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Sat, Aug 26, 2006 - Page 10 News List

Toyota develops system for predicting and reacting to rear-end auto collisions

AP , OYAMA, JAPAN

A man drives a Toyota equipped with the latest safety technology at Toyota Safety Education Center in Oyama, west of Tokyo, yesterday. Sensors in the front headrests detect the position of the driver's and front passenger's heads and shift the position of the headrests to reduce the risk of whiplash injury.

PHOTO: AP

Cars equipped with the latest safety technology already warn drivers about oncoming cars. Toyota said yesterday it has developed the world's first system for detecting rear-end collisions before they happen.

The Japanese automaker said in a statement it had developed a radar device that is installed in the rear bumper to detect a vehicle approaching from behind.

Sensors in the front headrests detect the position of the driver's and front passenger's heads, and shifts the position of the headrests to reduce the risk of whiplash injury, it said. Hazard lights also start flashing to warn the driver of a possible crash from behind.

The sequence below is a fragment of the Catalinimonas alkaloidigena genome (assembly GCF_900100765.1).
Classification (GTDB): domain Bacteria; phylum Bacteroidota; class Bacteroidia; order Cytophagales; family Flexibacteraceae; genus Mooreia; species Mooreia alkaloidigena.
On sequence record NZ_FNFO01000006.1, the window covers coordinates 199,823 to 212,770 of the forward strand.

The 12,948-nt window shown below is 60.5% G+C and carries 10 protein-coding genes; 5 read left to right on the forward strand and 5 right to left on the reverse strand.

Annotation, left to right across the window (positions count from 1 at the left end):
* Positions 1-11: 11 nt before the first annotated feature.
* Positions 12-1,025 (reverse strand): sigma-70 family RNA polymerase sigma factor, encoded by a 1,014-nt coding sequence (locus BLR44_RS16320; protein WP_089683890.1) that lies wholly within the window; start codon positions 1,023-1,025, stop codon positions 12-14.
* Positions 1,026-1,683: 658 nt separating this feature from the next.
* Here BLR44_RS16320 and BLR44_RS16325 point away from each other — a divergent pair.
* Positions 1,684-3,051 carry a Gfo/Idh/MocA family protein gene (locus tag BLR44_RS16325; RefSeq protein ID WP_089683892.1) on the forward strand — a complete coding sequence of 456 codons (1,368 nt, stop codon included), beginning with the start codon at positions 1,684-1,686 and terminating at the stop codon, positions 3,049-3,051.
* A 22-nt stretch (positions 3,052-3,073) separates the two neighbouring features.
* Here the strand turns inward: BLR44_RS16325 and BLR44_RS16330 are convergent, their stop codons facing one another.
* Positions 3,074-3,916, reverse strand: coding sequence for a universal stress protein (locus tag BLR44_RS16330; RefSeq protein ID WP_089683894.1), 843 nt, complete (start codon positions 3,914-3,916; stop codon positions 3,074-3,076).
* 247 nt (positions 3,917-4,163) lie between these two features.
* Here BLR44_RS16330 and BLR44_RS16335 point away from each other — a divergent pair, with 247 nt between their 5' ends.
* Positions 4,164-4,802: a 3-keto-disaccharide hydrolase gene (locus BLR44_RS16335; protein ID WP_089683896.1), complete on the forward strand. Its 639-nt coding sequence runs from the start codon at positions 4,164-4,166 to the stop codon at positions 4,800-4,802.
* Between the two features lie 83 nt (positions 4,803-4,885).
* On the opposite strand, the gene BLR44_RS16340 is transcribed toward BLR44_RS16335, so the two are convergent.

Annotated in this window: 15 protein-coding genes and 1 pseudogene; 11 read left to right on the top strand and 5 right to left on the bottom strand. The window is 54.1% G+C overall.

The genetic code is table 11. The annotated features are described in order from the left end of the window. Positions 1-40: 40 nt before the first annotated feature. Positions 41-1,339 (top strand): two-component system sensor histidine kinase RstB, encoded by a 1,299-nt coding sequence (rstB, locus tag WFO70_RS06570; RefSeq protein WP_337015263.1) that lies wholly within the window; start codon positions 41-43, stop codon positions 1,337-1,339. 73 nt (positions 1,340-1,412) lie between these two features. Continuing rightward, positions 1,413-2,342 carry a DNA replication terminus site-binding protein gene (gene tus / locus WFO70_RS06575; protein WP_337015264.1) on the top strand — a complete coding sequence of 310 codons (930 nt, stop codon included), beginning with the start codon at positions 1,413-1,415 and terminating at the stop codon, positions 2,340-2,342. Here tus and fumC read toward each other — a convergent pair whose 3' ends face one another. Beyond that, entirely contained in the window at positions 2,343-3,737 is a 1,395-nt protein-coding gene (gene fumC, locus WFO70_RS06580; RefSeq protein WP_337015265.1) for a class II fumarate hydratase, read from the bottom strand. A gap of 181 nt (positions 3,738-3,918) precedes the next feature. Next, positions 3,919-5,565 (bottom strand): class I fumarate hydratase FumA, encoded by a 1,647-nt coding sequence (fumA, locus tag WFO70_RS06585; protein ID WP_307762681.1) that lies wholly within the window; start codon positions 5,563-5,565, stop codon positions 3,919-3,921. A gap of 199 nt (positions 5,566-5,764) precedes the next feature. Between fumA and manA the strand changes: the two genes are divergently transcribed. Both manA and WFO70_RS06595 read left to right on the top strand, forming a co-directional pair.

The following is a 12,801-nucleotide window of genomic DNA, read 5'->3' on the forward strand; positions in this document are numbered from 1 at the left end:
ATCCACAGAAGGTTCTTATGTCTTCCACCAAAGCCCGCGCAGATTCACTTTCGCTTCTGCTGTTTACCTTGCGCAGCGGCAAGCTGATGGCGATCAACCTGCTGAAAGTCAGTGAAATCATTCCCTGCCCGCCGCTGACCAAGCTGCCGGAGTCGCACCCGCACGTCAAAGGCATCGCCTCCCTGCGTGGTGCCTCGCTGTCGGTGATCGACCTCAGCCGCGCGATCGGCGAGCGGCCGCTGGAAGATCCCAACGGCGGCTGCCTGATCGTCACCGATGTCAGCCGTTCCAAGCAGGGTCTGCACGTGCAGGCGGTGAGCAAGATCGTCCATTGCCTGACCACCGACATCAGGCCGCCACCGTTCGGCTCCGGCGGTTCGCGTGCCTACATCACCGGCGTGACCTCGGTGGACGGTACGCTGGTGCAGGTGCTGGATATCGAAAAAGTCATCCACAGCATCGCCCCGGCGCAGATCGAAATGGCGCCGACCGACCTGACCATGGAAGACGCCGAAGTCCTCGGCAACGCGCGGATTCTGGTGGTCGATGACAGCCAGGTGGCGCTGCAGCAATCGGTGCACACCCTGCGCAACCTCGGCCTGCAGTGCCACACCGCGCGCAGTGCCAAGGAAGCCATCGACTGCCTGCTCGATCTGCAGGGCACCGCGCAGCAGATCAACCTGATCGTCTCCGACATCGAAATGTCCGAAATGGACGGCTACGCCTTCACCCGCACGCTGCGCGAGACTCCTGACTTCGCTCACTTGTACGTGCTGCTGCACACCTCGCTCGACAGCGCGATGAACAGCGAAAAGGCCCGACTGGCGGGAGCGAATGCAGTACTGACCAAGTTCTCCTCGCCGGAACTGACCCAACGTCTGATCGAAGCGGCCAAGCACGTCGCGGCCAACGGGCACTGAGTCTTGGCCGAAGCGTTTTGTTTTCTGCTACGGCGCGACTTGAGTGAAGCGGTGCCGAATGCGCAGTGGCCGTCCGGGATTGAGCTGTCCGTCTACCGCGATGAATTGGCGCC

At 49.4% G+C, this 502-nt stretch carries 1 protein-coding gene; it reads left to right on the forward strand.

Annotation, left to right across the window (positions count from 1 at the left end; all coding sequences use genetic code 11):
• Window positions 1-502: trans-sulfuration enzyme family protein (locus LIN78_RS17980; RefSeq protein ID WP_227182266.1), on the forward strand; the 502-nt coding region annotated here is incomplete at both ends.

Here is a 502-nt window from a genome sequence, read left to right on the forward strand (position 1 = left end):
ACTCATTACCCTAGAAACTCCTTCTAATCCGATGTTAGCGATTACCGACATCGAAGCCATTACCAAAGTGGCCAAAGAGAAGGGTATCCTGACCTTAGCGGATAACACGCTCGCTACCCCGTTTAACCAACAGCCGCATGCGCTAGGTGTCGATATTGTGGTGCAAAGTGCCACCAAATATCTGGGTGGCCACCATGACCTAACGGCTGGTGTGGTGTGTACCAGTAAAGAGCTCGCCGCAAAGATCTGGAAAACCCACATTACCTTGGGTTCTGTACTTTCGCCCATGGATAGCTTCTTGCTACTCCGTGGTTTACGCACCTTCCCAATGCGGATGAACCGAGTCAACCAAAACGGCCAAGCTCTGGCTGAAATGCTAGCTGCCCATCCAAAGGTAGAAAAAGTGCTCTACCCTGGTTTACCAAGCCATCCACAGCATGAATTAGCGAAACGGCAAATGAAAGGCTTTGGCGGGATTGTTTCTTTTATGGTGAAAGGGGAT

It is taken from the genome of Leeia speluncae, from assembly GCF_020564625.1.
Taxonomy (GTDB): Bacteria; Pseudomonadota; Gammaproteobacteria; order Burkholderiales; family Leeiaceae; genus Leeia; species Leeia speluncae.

Toyota Motor Corp President Katsuaki Watanabe said a sophisticated computer like ``a human brain'' will be installed in the Lexus LS luxury model going on sale in Japan in September to pack the latest safety features such as the rear-end pre-crash system.

"We are determined in our pursuit to develop vehicles that will have zero traffic accidents," he told reporters at a Toyota facility west of Tokyo.

The rear-end crash system will not yet be offered in the US and European plans are undecided, but the Lexus going on sale will offer the other safety features, said executive vice-president Kazuo Okamoto.

Another new safety feature developed by Toyota can detect pedestrians in addition to oncoming cars and other obstacles, it said.

The system uses a newly developed camera called stereo camera that can detect information on three-dimensional objects, in addition to the more common radar. An infrared projector in the headlights supports nighttime visibility, it said.

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